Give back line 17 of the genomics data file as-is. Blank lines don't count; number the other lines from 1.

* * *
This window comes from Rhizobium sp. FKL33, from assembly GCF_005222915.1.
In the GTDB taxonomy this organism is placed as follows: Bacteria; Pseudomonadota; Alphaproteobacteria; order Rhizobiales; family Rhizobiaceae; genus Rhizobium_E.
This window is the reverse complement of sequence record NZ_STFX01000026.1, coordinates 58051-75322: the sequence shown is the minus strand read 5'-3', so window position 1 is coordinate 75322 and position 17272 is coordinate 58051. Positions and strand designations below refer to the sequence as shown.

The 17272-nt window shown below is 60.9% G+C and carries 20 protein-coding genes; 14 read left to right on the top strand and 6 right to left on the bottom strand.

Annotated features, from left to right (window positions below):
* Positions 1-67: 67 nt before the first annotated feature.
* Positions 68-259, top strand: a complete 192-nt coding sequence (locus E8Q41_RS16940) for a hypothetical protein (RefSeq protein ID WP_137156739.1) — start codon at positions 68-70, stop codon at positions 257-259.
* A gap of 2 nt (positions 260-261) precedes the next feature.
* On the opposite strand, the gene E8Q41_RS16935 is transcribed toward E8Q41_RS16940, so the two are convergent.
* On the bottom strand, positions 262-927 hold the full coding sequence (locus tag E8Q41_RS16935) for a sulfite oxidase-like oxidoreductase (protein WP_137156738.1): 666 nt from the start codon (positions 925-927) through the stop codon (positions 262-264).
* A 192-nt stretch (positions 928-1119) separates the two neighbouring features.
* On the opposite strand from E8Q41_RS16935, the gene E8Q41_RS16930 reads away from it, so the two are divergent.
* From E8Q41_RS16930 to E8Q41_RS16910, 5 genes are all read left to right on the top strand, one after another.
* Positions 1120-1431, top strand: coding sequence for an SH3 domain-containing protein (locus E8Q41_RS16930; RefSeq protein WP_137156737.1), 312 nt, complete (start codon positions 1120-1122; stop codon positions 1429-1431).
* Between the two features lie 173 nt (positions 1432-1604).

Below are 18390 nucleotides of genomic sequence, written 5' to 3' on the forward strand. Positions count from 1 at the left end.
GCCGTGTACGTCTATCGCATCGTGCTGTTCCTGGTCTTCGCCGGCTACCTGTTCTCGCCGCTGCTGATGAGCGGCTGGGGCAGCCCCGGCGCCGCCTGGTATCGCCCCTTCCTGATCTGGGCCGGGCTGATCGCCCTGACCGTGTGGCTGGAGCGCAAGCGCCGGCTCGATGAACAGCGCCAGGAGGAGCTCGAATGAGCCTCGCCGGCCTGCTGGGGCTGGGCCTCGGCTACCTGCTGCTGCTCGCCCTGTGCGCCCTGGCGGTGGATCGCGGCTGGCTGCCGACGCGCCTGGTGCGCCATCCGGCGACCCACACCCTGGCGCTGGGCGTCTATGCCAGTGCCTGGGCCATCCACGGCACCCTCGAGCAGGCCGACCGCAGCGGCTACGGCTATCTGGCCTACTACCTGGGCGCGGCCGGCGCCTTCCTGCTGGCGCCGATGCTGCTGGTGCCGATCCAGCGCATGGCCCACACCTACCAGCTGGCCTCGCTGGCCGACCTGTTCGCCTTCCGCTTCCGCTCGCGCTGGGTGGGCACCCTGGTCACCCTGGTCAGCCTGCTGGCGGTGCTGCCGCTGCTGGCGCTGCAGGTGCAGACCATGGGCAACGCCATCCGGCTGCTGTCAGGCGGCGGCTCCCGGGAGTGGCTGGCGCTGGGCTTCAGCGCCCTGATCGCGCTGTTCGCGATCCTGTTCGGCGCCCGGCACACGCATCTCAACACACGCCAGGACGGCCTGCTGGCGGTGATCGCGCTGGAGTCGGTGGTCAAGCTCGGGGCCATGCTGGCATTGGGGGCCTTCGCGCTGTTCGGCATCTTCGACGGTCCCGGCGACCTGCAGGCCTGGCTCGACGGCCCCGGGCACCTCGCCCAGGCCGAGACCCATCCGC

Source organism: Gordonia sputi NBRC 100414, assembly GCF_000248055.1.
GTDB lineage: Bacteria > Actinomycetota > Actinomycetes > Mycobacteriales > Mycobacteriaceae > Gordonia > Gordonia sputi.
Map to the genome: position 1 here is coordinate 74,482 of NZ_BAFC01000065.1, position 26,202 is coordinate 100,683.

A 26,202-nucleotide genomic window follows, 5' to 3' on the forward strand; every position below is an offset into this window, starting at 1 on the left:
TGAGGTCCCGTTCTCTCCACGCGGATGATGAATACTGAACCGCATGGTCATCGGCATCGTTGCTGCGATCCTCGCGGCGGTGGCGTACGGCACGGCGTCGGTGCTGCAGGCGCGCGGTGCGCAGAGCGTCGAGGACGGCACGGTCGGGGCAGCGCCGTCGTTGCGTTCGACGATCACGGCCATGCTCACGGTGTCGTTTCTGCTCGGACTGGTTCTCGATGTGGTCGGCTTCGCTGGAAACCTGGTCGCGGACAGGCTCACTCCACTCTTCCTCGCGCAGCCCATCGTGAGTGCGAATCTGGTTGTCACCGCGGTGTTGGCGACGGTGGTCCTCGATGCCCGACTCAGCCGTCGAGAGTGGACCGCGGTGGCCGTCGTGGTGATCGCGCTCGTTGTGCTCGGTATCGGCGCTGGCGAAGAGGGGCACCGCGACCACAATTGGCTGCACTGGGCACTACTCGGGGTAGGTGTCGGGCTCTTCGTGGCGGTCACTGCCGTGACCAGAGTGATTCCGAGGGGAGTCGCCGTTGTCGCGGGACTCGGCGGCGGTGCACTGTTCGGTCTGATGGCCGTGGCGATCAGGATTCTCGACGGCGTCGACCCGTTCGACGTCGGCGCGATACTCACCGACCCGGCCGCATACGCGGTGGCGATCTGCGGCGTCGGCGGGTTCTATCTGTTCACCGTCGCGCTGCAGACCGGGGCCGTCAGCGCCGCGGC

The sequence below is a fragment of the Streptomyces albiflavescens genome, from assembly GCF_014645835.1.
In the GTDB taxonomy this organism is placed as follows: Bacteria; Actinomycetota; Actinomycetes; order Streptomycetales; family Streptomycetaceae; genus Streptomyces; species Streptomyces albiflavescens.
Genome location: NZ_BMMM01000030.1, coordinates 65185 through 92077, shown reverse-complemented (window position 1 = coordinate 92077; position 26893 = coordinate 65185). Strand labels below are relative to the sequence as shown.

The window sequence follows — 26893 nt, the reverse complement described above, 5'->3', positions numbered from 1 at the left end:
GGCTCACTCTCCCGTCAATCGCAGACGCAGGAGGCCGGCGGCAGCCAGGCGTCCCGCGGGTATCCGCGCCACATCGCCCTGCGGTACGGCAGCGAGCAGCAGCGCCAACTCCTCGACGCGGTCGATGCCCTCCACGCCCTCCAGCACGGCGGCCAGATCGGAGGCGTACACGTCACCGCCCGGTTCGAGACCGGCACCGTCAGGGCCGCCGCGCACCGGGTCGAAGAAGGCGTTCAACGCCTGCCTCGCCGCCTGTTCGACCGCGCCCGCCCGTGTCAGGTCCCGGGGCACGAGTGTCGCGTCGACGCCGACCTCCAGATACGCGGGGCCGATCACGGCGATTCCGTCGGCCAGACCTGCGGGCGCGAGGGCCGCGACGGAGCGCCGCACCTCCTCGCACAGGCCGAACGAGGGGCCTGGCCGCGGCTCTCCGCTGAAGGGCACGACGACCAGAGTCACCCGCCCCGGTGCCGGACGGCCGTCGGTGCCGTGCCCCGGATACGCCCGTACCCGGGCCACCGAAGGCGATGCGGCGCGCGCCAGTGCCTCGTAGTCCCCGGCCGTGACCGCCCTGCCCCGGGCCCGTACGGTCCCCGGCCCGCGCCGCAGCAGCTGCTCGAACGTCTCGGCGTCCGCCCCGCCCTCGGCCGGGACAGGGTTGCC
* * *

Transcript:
GCCGTGTACGTCTATCGCATCGTGCTGTTCCTGGTCTTCGCCGGCTACCTGTTCTCGCCGCTGCTGATGAGCGGCTGGGGCAGCCCCGGCGCCGCCTGGTATCGCCCCTTCCTGATCTGGGCCGGGCTGATCGCCCTGACCGTGTGGCTGGAGCGCAAGCGCCGGCTCGATGAACAGCGCCAGGAGGAGCTCGAATGAGCCTCGCCGGCCTGCTGGGGCTGGGCCTCGGCTACCTGCTGCTGCTCGCCCTGTGCGCCCTGGCGGTGGATCGCGGCTGGCTGCCGACGCGCCTGGTGCGCCATCCGGCGACCCACACCCTGGCGCTGGGCGTCTATGCCAGTGCCTGGGCCATCCACGGCACCCTCGAGCAGGCCGACCGCAGCGGCTACGGCTATCTGGCCTACTACCTGGGCGCGGCCGGCGCCTTCCTGCTGGCGCCGATGCTGCTGGTGCCGATCCAGCGCATGGCCCACACCTACCAGCTGGCCTCGCTGGCCGACCTGTTCGCCTTCCGCTTCCGCTCGCGCTGGGTGGGCACCCTGGTCACCCTGGTCAGCCTGCTGGCGGTGCTGCCGCTGCTGGCGCTGCAGGTGCAGACCATGGGCAACGCCATCCGGCTGCTGTCAGGCGGCGGCTCCCGGGAGTGGCTGGCGCTGGGCTTCAGCGCCCTGATCGCGCTGTTCGCGATCCTGTTCGGCGCCCGGCACACGCATCTCAACACACGCCAGGACGGCCTGCTGGCGGTGATCGCGCTGGAGTCGGTGGTCAAGCTCGGGGCCATGCTGGCATTGGGGGCCTTCGCGCTGTTCGGCATCTTCGACGGTCCCGGCGACCTGCAGGCCTGGCTCGACGGCCCCGGGCACCTCGCCCAGGCCGAGACCCATCCGC